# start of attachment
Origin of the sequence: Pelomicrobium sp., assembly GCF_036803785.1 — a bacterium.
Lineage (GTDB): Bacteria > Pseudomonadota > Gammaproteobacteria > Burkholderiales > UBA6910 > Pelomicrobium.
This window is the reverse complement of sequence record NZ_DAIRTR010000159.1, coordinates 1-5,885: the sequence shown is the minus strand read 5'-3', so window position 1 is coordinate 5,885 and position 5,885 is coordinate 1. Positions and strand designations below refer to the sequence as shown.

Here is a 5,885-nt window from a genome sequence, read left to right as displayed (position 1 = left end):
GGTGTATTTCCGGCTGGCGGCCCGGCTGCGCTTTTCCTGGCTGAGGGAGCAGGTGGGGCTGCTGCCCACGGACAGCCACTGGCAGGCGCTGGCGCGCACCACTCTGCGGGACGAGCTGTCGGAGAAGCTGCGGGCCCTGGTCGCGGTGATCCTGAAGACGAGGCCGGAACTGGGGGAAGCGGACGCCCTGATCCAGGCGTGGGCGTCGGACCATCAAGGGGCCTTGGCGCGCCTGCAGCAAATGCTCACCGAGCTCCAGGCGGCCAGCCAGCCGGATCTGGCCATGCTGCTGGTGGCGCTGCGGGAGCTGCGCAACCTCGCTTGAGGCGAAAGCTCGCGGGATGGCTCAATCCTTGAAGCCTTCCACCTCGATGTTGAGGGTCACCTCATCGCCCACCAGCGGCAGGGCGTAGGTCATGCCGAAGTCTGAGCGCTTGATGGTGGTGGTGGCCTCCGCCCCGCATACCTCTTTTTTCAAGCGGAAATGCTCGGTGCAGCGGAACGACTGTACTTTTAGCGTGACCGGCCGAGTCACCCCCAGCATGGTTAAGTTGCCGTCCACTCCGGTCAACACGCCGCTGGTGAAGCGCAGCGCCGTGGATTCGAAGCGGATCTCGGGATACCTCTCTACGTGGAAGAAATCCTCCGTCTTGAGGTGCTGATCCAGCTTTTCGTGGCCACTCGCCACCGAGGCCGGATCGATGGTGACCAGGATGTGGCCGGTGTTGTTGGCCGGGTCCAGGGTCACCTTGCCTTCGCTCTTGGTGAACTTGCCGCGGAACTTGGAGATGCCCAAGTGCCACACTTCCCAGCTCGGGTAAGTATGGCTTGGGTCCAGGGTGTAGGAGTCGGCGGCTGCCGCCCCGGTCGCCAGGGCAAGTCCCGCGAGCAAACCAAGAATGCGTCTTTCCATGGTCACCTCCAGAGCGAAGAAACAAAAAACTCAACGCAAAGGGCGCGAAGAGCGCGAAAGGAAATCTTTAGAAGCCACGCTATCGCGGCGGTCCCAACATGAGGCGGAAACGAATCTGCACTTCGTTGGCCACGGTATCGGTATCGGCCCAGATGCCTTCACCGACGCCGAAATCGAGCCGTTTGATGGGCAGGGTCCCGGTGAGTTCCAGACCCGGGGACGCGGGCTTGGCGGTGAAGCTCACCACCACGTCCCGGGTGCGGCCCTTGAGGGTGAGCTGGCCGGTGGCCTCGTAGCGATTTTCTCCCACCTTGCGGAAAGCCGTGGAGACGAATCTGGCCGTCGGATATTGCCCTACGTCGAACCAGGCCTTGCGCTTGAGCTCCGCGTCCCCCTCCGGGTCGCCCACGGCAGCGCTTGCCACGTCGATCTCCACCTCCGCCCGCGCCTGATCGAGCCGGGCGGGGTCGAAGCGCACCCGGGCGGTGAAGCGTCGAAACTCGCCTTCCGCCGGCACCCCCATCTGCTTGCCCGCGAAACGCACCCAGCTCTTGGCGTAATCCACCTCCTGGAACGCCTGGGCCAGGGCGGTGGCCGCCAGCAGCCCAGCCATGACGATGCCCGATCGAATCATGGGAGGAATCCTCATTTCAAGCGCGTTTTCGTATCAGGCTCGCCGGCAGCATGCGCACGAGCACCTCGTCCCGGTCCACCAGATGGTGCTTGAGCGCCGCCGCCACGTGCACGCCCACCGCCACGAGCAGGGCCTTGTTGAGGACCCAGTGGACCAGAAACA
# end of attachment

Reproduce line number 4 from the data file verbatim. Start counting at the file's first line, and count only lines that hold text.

Here is a 5,885-nt window from a genome sequence, read left to right as displayed (position 1 = left end):